4) Continuing the security theme, look for lots of software companies to abandon support for old products and platforms. From their perspective, they already have your money, so continuing support is just a cost center for them. And if they stop support, you just may replace that old computer or application with something new, generating additional software sales opportunities. This means Microsoft giving up support for old OS variants and hardware, but it also means the same from security companies like Network Associates and Symantec. More and more old machines will become vulnerable, and there may appear a new kind of attack using just antiquated personal computers. Never underestimate the power of a Pentium-90 with a grudge to settle. The sun rose yesterday and today. I think it's probably going to rise tomorrow, too.
5) The SCO debacle has created a crisis within the Linux community. They pretend that it hasn't, but it has. This will come to a head in 2004 with either the development of a new organizational structure for Linux or the start of its demise. Linux has to grow or die, and the direction it takes will be determined in 2004. I don't see the evidence of this "crisis." Indeed, what I see is the Linux community forming new ad hoc structures and response patterns to deal with such a malevolent threat.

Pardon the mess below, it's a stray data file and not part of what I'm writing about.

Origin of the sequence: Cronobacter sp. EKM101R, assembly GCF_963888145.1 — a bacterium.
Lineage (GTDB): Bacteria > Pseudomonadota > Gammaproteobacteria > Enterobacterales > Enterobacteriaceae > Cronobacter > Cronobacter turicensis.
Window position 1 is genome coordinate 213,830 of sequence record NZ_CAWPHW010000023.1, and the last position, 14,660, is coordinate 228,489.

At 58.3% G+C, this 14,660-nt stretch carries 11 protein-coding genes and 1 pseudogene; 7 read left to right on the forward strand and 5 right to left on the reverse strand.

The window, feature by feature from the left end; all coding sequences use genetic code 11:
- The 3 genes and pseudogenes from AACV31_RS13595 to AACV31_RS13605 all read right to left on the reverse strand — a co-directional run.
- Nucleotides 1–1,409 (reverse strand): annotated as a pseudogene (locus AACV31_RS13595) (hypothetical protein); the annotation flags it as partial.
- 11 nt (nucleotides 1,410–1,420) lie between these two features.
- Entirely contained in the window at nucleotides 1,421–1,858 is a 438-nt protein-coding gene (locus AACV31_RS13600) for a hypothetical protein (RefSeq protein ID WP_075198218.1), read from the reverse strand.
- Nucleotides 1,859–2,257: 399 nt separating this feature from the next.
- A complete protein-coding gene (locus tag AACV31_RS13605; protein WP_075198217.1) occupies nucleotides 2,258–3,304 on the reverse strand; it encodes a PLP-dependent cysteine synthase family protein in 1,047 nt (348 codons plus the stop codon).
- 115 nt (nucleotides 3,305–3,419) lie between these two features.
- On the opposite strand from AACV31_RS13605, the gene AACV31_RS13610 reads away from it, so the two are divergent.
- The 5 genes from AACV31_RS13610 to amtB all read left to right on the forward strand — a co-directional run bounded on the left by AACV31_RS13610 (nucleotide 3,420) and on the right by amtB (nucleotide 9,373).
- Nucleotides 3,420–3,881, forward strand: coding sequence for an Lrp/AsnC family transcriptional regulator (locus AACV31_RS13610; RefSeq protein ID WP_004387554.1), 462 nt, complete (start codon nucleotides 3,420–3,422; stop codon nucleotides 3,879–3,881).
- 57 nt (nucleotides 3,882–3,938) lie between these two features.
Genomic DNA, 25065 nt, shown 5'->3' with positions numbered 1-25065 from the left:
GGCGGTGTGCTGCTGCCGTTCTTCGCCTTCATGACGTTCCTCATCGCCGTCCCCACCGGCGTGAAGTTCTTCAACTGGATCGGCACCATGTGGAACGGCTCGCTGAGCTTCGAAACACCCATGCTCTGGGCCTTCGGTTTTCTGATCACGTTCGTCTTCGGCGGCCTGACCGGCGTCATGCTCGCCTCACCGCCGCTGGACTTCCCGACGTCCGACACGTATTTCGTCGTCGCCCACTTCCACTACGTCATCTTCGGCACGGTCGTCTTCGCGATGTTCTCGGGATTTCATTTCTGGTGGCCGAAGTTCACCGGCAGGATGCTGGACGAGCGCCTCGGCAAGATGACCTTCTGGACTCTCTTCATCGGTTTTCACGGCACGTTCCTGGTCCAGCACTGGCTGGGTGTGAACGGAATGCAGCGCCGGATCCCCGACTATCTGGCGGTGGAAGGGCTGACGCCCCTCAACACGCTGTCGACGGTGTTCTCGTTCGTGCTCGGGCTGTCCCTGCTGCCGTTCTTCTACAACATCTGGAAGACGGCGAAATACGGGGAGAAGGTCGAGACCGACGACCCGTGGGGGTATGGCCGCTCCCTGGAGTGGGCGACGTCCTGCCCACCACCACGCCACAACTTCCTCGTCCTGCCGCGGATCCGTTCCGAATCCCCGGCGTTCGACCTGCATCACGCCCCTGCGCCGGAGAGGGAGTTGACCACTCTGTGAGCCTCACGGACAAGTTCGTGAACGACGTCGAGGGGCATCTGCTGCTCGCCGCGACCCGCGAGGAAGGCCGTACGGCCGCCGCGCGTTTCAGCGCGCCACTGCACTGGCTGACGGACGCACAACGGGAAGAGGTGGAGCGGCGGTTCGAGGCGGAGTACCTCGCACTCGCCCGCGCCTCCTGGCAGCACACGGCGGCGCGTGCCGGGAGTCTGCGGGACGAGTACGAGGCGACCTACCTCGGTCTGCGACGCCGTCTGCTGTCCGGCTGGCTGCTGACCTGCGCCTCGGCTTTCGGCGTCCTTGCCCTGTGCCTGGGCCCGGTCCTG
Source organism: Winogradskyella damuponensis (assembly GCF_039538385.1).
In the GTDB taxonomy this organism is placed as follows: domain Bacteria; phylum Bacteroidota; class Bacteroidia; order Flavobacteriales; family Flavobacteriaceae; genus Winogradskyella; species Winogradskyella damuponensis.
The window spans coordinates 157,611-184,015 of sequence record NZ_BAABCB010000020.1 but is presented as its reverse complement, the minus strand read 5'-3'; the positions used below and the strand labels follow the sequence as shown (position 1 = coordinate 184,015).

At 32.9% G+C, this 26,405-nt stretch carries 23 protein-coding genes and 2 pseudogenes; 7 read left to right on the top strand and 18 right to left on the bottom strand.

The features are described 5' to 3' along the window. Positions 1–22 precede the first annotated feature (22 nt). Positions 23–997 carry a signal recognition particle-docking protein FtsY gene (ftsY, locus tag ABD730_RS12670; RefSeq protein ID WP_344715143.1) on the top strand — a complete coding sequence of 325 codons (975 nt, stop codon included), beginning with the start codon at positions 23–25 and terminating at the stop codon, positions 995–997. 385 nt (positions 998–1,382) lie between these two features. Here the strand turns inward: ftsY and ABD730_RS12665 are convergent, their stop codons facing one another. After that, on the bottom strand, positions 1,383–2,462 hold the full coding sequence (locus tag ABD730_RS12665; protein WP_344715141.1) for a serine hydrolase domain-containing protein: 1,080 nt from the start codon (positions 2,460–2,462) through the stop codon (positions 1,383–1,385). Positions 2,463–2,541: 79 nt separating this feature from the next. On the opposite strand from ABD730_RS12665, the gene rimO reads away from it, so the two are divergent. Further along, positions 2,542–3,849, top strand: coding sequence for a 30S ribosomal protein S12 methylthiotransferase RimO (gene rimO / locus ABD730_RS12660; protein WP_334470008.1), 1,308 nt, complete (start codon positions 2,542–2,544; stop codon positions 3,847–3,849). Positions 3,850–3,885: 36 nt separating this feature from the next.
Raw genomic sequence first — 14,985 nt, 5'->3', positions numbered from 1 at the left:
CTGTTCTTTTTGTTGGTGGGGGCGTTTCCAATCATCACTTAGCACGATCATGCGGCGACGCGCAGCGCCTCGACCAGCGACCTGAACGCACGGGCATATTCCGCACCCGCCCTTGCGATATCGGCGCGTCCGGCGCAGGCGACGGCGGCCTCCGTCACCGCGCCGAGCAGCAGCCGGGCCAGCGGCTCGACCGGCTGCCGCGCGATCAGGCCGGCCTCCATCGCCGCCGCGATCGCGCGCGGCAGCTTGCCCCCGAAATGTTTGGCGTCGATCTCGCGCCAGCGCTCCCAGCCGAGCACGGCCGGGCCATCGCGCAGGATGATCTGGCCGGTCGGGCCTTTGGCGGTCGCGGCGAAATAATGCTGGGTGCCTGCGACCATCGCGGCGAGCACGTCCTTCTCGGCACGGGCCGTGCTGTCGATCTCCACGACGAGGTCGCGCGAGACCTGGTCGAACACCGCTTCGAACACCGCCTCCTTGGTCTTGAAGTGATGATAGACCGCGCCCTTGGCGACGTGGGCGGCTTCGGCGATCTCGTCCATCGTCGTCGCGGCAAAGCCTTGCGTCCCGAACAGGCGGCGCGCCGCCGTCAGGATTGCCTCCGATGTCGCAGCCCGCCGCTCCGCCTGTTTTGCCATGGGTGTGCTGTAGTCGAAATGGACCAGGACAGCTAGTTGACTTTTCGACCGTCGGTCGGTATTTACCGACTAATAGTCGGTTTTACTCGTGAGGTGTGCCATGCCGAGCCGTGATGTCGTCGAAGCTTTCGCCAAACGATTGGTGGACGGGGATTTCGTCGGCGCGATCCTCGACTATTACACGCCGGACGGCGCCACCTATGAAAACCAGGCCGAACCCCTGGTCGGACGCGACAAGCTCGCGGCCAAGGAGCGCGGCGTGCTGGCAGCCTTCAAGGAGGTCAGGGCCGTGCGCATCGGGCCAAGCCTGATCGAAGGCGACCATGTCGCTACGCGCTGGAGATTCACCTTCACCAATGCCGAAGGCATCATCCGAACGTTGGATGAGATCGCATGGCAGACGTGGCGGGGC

6) As for SCO, they'll continue to make noise until the middle of the year, at which point the legal case will implode and the company will give up. By that time, the company executives, insiders, and major investors will have all sold their positions at a handsome profit. This was never more than a stock scam, pushing the price of SCO shares up by more than 15 times. The clever part is how they used a legal case to make public claims that would have caused serious regulatory problems in any other context. We'll see more of this ploy in the future. Absolutely right on target. I'll go further: I think some SCO people may be doing jail time by 2005.